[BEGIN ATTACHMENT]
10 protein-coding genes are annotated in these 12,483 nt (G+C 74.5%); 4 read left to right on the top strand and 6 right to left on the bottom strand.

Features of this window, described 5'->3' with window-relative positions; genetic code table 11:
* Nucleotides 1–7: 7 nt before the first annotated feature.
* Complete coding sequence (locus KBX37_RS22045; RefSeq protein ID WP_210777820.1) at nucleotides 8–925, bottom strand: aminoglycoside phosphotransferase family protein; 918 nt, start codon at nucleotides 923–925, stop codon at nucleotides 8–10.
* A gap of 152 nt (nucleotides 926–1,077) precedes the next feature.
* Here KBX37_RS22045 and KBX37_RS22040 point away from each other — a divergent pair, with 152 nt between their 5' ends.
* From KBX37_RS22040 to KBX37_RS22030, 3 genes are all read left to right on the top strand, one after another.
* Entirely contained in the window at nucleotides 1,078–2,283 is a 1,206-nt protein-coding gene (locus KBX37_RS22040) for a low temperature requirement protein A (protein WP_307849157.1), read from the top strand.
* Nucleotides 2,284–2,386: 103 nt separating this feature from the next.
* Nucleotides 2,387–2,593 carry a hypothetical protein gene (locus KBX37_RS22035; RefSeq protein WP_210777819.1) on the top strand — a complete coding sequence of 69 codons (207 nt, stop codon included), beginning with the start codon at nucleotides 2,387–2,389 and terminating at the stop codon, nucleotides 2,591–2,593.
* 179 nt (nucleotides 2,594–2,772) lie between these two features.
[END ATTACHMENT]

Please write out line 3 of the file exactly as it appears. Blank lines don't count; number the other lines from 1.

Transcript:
* Nucleotides 1–7: 7 nt before the first annotated feature.